If Rep. Trey Radel, R-Fla., weathers cocaine-gate, he could return to the House of Representatives a more potent force on the Internet. That's because the mini-scandal, in which the congressman acknowledged possessing cocaine and then promptly took a leave of absence from the House, made him a household name, seriously boosting his standing online.
TrendPo, a D.C. startup that measures online buzz, charted Radel's rise from political obscurity to being one of the House's most prominent members in one week's time.
The story broke late in the day on Nov. 19 and by Nov. 21, slightly more than 24 hours into the news cycle, Radel's prominence on the TrendPo rankings jumped from the 800s to 212. Now he's No. 58 in prominence among the presidents, members of congress, mayors, state legislators, pundits, media figures and issues that the rankings sort. In the House of Representatives, Radel has moved to No. 4, behind only Rep. Jim McGovern, D-Mass., House Speaker John Boehner, R-Ohio, and House Minority Leader Nancy Pelosi, D-Calif.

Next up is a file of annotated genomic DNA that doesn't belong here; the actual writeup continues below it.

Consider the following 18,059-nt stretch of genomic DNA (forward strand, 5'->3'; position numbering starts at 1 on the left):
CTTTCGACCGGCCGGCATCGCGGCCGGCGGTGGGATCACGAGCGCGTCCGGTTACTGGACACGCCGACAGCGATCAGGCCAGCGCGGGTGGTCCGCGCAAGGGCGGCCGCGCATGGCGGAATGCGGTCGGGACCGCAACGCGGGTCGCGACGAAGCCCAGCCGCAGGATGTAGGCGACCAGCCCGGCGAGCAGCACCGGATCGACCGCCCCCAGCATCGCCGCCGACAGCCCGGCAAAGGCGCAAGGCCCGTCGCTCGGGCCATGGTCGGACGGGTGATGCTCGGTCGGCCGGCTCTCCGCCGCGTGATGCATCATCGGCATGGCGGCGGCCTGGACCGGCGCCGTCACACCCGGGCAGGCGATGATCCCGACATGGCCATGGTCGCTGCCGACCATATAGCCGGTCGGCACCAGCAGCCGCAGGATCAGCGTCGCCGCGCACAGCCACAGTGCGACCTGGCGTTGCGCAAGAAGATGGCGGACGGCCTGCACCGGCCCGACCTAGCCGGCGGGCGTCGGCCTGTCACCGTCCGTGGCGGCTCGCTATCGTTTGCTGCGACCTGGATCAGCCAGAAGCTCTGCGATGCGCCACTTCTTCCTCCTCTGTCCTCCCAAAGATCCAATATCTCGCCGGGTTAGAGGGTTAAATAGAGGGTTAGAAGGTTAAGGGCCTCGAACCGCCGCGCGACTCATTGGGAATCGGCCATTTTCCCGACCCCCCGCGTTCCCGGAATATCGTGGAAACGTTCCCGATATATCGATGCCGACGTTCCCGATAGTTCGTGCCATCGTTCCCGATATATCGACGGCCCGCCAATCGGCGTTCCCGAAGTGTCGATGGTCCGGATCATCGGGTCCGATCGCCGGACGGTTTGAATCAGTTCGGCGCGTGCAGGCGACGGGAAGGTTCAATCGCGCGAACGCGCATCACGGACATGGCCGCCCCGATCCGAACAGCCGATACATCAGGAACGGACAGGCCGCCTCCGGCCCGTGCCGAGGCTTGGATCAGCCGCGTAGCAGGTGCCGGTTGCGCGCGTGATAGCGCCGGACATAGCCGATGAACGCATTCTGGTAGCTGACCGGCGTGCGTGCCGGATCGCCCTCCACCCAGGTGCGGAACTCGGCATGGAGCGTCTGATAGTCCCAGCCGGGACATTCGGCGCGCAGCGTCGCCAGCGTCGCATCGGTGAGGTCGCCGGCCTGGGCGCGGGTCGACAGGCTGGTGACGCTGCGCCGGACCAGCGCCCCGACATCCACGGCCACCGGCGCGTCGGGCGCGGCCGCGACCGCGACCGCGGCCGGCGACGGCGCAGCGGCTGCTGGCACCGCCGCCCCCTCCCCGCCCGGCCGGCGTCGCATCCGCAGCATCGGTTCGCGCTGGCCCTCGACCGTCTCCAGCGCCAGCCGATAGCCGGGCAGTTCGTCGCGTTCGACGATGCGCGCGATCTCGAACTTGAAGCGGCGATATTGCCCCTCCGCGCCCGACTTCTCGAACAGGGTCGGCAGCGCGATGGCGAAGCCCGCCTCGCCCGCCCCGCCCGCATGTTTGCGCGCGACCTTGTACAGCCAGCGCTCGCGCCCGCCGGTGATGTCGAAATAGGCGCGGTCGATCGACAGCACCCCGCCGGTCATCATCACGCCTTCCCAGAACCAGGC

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TrendPo's algorithm uses news hits and social media performance to determine a politician's rank. It doesn't account for the fact that some "buzz" could be negative.
Now, of course, once Radel is out of the news, his rank might end up being back closer to Rep. Paul Ryan's, R-Wis. (Ryan's at a measly 905.) But, looking on the bright side, Radel will most likely retain his new Twitter followers and any likes he gained on Facebook.